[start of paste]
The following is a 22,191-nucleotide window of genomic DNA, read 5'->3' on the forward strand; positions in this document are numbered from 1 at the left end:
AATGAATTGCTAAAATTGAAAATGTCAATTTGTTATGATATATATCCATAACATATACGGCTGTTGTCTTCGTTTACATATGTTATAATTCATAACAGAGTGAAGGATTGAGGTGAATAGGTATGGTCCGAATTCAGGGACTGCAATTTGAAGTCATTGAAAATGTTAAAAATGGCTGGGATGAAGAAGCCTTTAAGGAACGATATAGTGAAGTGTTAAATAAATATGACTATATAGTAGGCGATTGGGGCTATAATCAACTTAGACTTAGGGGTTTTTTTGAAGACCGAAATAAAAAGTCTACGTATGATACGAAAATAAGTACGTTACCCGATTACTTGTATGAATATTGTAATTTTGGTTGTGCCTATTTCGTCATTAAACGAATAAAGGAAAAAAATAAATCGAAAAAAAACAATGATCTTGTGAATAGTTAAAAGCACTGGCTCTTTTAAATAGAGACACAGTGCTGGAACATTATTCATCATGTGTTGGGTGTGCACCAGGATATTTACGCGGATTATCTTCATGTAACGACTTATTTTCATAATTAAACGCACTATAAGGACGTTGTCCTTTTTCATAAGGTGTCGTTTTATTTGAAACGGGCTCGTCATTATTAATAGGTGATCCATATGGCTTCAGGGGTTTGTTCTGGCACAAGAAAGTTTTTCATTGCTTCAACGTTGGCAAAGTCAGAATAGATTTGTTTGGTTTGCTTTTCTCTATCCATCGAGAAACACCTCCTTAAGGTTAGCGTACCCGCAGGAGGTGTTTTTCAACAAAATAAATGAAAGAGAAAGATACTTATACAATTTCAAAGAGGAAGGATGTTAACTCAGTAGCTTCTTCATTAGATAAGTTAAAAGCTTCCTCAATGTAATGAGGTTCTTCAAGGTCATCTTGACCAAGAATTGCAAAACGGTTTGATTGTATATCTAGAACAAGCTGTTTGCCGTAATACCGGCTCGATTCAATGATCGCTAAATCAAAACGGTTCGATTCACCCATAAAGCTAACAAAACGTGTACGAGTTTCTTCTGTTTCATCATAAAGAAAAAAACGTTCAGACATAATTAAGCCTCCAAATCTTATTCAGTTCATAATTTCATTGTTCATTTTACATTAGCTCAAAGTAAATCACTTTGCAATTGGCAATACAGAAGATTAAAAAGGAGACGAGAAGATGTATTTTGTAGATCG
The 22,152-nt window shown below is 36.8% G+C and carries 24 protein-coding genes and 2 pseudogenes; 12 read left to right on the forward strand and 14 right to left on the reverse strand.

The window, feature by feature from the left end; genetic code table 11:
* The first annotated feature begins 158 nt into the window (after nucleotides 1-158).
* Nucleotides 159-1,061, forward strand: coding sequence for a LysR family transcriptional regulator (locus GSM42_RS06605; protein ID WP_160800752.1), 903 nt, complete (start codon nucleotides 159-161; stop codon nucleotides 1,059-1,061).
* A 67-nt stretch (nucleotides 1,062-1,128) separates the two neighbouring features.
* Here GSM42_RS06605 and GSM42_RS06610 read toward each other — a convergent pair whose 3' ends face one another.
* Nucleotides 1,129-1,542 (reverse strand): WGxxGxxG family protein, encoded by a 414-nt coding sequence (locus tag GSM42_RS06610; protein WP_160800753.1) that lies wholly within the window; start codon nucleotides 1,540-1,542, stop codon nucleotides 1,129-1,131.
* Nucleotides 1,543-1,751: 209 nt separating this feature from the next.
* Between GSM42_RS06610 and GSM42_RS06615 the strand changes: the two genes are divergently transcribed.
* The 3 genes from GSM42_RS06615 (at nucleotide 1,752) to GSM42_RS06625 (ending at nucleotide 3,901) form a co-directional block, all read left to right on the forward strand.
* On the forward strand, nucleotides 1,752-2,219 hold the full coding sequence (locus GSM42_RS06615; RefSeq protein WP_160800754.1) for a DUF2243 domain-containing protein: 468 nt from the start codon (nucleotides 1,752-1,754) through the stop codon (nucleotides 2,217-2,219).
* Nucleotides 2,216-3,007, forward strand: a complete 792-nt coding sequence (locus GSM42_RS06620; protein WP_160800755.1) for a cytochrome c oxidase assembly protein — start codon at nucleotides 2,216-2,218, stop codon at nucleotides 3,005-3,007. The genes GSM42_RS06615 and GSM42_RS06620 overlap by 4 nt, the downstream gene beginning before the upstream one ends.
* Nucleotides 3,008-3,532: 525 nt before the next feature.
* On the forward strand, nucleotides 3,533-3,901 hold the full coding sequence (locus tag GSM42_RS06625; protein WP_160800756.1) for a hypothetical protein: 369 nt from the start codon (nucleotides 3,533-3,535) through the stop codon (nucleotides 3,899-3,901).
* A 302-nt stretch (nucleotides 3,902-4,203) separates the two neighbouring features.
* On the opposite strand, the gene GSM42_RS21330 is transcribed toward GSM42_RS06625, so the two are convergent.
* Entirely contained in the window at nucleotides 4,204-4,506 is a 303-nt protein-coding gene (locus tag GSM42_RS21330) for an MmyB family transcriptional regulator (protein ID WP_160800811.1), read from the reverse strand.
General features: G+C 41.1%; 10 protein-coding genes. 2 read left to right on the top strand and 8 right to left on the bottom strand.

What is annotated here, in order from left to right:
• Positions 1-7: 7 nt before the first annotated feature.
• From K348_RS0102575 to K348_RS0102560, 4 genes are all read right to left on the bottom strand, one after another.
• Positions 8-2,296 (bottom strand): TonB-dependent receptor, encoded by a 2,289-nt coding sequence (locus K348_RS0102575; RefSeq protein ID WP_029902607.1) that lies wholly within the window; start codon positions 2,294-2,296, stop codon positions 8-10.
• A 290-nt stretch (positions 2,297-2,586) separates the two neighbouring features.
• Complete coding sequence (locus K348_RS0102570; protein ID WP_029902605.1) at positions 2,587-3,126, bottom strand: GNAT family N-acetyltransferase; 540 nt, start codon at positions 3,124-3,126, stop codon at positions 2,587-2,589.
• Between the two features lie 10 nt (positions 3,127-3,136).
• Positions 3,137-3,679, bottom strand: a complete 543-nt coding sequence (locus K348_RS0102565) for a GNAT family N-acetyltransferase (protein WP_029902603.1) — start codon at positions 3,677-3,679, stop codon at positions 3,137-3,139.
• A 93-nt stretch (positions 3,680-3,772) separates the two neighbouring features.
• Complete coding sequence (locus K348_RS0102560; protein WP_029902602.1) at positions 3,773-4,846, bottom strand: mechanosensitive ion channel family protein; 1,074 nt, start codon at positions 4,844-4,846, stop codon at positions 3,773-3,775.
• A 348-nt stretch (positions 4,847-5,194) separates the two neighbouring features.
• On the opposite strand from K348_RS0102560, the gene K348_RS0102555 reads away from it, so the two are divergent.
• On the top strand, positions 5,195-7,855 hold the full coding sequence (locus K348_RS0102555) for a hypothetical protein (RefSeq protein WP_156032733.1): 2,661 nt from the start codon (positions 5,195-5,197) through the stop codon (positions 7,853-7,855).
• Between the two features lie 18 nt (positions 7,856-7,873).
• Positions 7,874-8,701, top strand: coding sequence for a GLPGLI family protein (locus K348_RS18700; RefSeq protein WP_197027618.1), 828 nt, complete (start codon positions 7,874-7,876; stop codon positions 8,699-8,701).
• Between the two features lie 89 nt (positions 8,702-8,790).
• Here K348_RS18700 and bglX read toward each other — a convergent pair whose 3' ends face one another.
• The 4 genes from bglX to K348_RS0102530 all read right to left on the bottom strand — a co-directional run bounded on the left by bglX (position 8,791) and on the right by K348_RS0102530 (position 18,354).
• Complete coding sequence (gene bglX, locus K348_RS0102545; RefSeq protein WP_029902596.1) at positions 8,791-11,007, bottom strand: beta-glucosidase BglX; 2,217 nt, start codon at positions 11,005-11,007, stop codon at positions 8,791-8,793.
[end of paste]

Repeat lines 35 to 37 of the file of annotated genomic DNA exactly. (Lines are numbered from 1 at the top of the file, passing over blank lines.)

• Positions 7,874-8,701, top strand: coding sequence for a GLPGLI family protein (locus K348_RS18700; RefSeq protein WP_197027618.1), 828 nt, complete (start codon positions 7,874-7,876; stop codon positions 8,699-8,701).
• Between the two features lie 89 nt (positions 8,702-8,790).
• Here K348_RS18700 and bglX read toward each other — a convergent pair whose 3' ends face one another.